One cannot overstate how valuable Aaron Judge is to the Yankees. He is the face of the franchise, a national superstar with near-unlimited marketing potential, and a clubhouse leader. We can add one more item to that impressive list of accolades: 2021 team MVP.
Judge played in 148 games, slashing .287/.373/.544 with 39 home runs, 98 RBI, and a 148 wRC+ — leading the team in every one of those offensive categories. He accrued a team-high 5.5 fWAR — good for seventh-most in the AL — while his wRC+ placed him third. He will likely wind up in the top-five in AL MVP voting and proved once again why he’s one of the most dangerous offensive threats in the game.
Speaking of those 148 games played, it is his largest total since his 155-game Rookie of the Year campaign in 2017. The biggest knock on Judge over the past few seasons has been an inability to stay on the field due to injury. He played 242 out of a possible 384 team games —roughly 63 percent — between 2018 and 2020. This year he managed to avoid any lengthy absences outside of a weeklong stint on the COVID-19 IL. Some might argue that one’s greatest ability is availability, and Judge certainly provided that this season.
Judge was also a steady presence in a lineup that at times looked anything but reliable. In a season marked by offensive underachievement pretty much across the board, Aaron Judge was one of the few players to produce with unwavering consistency. He was the only regular starter to log above-average production in every month of the season — his 115 wRC+ in July the worst month of his campaign.
The most impressive aspect of Judge’s season for me, however, was the sacrifices he made for team. Namely, I am referring to him volunteering to play centerfield. He realized that the strongest offensive lineup included Luke Voit at DH — a move that necessitated Giancarlo Stanton moving to right field. The only way the Yankees could accommodate this was to have Judge play center, and he did not hesitate to do so. Not only that, he was a fine defender in center! Along with his normally stellar play in right (11 DRS, 3.4 UZR, one OAA), Judge was roughly-league in center (-2 DRS, -0.8 UZR, zero OAA) in a small sample, and looked passable out there by the eye test.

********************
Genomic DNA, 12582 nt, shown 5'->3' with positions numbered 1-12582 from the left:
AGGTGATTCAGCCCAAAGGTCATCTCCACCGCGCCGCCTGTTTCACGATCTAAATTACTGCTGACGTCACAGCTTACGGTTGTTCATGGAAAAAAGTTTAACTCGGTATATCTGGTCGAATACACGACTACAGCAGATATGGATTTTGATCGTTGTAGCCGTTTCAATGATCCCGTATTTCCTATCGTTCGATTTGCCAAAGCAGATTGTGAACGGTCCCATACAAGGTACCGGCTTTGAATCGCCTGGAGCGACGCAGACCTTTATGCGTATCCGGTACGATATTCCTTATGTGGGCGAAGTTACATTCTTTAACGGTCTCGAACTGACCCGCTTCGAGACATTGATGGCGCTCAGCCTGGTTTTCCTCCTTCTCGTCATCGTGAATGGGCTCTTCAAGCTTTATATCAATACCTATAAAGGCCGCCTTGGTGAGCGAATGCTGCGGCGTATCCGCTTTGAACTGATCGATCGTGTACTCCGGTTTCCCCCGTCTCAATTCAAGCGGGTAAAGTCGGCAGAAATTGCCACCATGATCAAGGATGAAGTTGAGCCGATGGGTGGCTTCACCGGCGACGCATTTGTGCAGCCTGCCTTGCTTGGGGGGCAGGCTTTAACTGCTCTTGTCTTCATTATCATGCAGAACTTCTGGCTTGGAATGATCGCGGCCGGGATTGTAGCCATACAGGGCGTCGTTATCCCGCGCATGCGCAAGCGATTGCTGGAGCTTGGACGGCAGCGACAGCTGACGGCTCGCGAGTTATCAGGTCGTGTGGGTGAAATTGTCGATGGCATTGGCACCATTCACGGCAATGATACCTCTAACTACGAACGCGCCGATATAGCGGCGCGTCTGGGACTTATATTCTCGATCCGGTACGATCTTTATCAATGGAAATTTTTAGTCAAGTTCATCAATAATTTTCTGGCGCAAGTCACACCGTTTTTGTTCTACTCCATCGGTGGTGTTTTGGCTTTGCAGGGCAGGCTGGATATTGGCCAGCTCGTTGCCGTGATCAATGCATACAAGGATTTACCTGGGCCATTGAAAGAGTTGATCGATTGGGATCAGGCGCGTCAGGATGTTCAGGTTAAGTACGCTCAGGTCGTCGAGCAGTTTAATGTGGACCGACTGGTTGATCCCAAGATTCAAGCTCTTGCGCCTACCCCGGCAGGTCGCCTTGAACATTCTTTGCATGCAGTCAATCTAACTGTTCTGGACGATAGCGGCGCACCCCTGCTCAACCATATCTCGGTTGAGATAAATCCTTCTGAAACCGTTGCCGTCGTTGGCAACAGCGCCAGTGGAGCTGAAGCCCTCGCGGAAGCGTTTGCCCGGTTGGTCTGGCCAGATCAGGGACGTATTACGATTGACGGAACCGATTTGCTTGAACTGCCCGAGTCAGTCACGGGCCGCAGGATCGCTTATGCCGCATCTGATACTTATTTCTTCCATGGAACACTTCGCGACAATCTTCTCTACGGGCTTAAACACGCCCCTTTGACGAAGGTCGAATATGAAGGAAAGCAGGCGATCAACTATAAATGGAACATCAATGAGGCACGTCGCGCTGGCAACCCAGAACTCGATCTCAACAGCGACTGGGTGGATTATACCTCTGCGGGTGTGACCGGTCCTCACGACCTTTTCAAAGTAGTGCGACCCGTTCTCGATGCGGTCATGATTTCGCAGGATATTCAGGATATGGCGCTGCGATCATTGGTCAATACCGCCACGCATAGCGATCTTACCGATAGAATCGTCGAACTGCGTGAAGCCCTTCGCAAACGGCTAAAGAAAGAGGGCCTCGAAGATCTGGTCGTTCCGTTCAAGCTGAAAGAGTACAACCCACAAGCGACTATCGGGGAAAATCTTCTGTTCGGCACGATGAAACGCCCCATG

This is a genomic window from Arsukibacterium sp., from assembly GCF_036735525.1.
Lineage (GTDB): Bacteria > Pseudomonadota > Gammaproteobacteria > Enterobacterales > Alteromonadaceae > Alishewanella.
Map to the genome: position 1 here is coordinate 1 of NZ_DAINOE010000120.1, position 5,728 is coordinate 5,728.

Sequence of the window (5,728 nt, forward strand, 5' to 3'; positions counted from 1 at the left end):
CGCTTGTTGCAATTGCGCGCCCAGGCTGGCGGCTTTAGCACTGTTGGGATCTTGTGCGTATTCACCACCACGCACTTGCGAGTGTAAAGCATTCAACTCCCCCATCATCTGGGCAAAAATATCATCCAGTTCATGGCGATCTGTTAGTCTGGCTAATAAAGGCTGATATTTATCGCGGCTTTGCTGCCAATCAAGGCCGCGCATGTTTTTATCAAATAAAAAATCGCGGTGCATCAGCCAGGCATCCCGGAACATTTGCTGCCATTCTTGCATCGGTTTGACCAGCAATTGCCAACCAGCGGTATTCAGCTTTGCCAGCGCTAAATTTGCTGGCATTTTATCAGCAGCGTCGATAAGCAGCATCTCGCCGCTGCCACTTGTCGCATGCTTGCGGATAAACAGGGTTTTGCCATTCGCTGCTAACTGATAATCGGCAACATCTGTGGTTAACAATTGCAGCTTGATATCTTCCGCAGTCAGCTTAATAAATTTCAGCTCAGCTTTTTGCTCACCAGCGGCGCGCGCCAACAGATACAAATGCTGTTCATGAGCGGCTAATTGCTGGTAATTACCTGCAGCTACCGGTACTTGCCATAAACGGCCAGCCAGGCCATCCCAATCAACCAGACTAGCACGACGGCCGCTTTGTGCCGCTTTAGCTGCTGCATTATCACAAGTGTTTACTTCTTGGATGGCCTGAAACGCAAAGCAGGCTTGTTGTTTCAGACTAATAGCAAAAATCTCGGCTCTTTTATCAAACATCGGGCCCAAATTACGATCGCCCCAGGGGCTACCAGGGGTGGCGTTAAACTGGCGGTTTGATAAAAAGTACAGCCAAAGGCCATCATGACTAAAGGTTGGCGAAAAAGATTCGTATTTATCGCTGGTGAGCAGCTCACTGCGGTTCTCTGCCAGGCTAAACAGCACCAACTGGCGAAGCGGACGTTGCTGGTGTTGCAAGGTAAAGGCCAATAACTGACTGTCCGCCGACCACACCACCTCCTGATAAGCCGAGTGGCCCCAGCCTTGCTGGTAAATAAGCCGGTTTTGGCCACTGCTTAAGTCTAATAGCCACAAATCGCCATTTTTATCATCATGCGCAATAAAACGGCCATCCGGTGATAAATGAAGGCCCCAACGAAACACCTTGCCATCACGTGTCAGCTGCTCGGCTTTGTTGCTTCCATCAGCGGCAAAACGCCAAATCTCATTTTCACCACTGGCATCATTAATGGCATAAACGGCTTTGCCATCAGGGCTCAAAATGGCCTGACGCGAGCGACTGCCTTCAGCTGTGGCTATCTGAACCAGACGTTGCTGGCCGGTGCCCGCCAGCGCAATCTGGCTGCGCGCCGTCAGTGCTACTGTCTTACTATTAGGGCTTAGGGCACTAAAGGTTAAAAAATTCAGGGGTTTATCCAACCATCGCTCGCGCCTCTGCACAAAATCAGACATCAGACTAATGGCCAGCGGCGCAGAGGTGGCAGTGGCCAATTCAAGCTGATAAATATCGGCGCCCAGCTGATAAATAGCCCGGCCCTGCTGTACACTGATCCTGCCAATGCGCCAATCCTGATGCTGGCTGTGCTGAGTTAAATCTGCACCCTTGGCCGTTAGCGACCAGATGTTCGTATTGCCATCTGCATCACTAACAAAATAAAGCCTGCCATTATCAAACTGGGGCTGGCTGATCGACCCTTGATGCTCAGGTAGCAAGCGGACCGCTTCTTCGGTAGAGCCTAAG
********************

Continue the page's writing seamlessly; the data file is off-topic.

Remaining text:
It was admittedly difficult deciding between Judge and Gerrit Cole for team MVP. Ultimately, Cole’s late-season drop off and Wild Card Game meltdown vs. Judge’s aforementioned consistency pushed the latter into the lead.
This winter will be a critical inflection point for Judge’s and the Yankees’ future. Ownership has to decide whether they will extend their homegrown superstar and make him a Yankee for life — a desire he has repeatedly voiced, allow him to play out his final year of team control and test free agency next winter, or even entertain the idea of trading him à la Mookie Betts. The latter two options seem inconceivable, but stranger things have happened. One thing is for sure, Judge is the club’s most valuable player and they would be a much worse team without him.
Honorable Mention: I would be remiss if I did not acknowledge another close candidate for team MVP — Run scored on a wild pitch/passed ball. It felt like the Yankees scored a disproportionate number of late, go-ahead runs via the wild pitch/passed ball, and their 17 runs scored is second only to the Minnesota Twins.